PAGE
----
Following a massive wave of strikes across the nation in 1946, owners struck back in 1947 with the passage of the Taft-Hartley act. This legislation legitimated the open shop – that is, it allowed workers in a plant to remain employed while rejecting union membership. In the following decades this would lead to the deindustrialization of the Midwest.
Hershberger celebrated the passage of the act, writing that it would allow the “individual Christian’ to be “more free to choose the way his conscience directs him,’ thus pushing labor to “operate on a higher ethical level.’
In 1958 a young Mennonite ethicist, J. Lawrence Burkholder, encapsulated Hershberger’s disposition, while offering a subtle challenge. “The basis of understanding with the labor movement is typical of a general unwritten and more or less unconscious agreement between Mennonites and the worldly powers according to which Mennonites will do little or nothing to disturb the equilibrium of social and political forces providing they are given the privileges of living a quiet and godly life in isolation.’
In his article, Perry Bush, contrasts the views and actions of Mennonites and Guy F. Hershberger with Kermit Eby, a member of the Church of the Brethren who became a union organizer. Eby believed that his faith compelled him to engage with worldly powers so as to provide a life of dignity for all people. In the 1930s as a young man he taught high school in Ann Arbor, MI, challenging his students to consider the problems in the world: The Great Depression, the labor struggle, and politics. For this he was fired for being a “commuist teacher.” Soon after he was supporting the General Motors sit-down strikers in Flint, MI and from there was propelled into organizing.
Bush reflects on it this way: As he plunged into union organizing he realized that “I took to the same old church – in disguise. The Sectarians of the Left – Trotskyites, Socialists, Social Democrats – were all, somehow, disturbingly familiar faces from my youth. Where had I seen them before? In the inflamed and ecstatic face of the local parson preaching on a Sunday against sin.’ Politics permeated everything, he told young idealists new to the labor movement; politics was “…just as natural as breathing. There is politics in every family, every church, every institution’ – and especially, perhaps, in the church.
Anyone who insisted on the apolitical nature of the church would have been dismissed by Eby as inhabiting a fantasyland. He had lived in the Brethren community long enough to recognize authoritarianism when he saw it. The same secular words even applied. The church elder clearly was the “boss,’ those supporting him comprised a “caucus,’ and the others below were governed “quite ruthlessly…
We would be more honest,’ Eby stated bluntly,’… if we admitted we are political and if we didn’t so often involve God’s sanction for doing what our power interests dictate anyway.’
Eby saw the power dynamics at play in the church that so often Mennonites, and other Christians, have ignored or denied. Unlike Hershberger’s claim that individual Christians would be guided by conscience and thereby operate on a higher ethical level, Eby was no idealist.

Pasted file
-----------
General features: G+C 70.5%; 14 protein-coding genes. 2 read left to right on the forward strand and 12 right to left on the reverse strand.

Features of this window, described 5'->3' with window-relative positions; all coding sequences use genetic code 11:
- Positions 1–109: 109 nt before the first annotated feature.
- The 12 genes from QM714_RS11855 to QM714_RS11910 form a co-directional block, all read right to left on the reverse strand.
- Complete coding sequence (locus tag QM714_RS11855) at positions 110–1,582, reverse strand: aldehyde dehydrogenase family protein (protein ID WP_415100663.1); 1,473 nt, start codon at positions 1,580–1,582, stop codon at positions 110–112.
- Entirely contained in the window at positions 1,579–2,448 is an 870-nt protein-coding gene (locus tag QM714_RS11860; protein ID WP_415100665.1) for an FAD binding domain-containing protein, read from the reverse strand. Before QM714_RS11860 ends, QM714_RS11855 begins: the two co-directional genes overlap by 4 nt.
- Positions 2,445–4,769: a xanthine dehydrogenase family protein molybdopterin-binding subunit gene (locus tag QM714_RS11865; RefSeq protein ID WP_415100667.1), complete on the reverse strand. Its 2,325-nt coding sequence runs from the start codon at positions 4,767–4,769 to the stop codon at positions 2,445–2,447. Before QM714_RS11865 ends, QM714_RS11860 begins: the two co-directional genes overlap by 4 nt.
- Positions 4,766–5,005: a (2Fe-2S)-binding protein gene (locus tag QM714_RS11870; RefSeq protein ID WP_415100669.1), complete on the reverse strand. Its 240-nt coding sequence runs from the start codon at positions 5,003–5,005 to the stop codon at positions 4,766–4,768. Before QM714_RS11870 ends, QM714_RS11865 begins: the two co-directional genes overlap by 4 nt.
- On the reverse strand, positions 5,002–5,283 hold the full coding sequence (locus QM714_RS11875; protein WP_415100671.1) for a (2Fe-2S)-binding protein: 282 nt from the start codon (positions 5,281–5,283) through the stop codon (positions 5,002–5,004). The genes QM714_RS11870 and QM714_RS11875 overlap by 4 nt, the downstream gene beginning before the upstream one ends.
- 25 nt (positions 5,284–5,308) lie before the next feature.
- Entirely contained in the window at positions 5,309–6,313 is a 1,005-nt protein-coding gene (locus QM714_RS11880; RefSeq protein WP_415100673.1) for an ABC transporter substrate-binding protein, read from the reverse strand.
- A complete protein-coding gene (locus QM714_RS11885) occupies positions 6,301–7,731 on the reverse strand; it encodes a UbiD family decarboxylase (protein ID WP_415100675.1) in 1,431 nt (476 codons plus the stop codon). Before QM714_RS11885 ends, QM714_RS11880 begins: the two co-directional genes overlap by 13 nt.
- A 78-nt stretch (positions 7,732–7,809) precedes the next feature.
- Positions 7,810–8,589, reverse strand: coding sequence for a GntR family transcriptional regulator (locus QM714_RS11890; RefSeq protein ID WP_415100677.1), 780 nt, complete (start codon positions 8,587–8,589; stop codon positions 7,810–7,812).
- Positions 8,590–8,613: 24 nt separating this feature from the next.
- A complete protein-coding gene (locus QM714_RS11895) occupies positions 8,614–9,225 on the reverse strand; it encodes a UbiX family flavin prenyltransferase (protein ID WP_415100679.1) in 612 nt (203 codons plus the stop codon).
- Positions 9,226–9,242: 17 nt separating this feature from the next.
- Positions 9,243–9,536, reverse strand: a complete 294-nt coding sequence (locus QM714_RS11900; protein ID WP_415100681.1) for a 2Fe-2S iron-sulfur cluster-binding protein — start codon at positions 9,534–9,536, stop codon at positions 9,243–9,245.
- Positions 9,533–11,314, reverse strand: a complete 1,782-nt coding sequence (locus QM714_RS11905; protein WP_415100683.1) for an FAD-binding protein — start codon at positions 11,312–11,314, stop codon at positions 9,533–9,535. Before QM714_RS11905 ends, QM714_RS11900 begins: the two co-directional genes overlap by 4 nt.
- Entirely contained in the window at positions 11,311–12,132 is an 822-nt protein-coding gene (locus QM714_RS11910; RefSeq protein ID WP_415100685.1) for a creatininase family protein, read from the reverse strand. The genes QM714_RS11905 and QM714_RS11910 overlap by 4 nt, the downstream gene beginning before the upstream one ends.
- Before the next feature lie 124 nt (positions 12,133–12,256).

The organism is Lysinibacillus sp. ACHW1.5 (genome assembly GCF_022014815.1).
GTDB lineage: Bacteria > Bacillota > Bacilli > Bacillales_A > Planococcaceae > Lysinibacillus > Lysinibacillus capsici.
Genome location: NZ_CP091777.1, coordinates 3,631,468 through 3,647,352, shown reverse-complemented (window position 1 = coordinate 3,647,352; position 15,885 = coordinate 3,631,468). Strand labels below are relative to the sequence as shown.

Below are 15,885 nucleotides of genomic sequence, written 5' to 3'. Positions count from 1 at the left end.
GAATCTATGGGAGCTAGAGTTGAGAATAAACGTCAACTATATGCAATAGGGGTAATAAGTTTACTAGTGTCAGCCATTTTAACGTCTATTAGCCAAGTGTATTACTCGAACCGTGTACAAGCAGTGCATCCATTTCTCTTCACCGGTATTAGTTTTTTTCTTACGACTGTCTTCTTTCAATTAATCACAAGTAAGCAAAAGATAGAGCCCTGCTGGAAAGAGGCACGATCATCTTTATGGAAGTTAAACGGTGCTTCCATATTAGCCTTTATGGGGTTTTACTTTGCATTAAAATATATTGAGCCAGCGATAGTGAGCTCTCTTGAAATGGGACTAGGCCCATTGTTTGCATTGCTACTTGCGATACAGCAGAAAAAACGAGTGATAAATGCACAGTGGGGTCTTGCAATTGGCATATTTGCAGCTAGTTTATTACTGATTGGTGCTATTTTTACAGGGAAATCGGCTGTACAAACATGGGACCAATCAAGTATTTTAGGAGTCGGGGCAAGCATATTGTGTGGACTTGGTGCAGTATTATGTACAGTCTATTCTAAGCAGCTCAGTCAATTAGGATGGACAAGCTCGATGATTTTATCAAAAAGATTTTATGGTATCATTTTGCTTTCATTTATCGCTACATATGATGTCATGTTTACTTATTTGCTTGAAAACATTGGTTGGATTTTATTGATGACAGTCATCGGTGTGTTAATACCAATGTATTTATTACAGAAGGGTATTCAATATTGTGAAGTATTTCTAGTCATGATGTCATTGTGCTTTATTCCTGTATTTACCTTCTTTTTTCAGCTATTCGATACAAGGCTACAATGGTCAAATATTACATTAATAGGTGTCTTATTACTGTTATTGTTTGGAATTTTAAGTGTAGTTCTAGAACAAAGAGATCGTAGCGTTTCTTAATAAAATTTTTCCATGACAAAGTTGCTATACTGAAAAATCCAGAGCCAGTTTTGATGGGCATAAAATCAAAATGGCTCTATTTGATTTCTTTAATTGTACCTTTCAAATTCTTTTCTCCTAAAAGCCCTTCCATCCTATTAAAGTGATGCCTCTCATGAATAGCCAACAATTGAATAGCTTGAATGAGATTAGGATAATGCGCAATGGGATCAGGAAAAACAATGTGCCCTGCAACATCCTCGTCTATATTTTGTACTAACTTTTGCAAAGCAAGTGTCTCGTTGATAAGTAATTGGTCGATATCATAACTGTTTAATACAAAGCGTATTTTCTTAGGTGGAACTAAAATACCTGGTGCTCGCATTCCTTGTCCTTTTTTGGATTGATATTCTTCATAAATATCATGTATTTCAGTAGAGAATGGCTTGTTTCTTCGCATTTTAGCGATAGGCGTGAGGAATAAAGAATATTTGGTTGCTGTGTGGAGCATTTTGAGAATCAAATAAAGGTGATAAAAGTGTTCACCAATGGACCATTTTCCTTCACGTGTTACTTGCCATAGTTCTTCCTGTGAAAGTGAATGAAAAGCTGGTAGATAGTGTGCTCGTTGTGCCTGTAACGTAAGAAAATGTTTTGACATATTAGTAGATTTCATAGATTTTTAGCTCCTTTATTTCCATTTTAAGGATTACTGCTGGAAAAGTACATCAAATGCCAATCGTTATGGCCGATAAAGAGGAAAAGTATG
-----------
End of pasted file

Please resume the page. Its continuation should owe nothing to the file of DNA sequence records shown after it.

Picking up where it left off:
All that idealism was “meaningless,’ he said, unless it was “translated from the day to day into specific and concrete action in the political arenas.’ His years in the labor movement had made him, Eby admitted in 1958, a “hard-bitten person,’ unwilling to accept that peace would “float down like a cloud from heaven.’ Instead, it would only arrive “as a by-product of the day-by-day political decisions in ward and precinct.’
For Eby the way of the cross was to confront power structures, whereas his Mennonite counterpart, Hershberger, was leary of such activity and openly criticized Eby for this decision to work with unions. Eby in response stated that “the thrust of Hershberger’s analysis “leads to individualism and right-to-work laws.’ What about a willingness to advocate for justice for those beyond the church? Ultimately, Eby admitted, he “would have felt more kindly towards Hershberger’s position if it held out more hope for those outside the Mennonite heritage.’”
Ten years after this exchange between Eby and Hershberger, white Mennoites were caught up in conflict with the United Farm Workers Movement. As Jim Lichti alluded to in the children’s story, white Mennonites in the central valley, both Mennonite Brethren and General Conference Mennonites, were opposed to Cesar Chavez organizing their farm workers. Although a generation or two before many of them were farm workers themselves, by the 1960s they were the farm owners.
Not only did Mennonite theology get in the way of support for the farm workers, it actually served as a foil for racist and classist ideology.
In his book “Latino Mennonites,” Felipe Hinojosa, states that although many Mennonite growers (farm owners) were known as kind and compassionate employers, they also had the reputation of being some of the hardest-driving and miserly employers in California farming. Sounds a bit like Henry Clay Frick.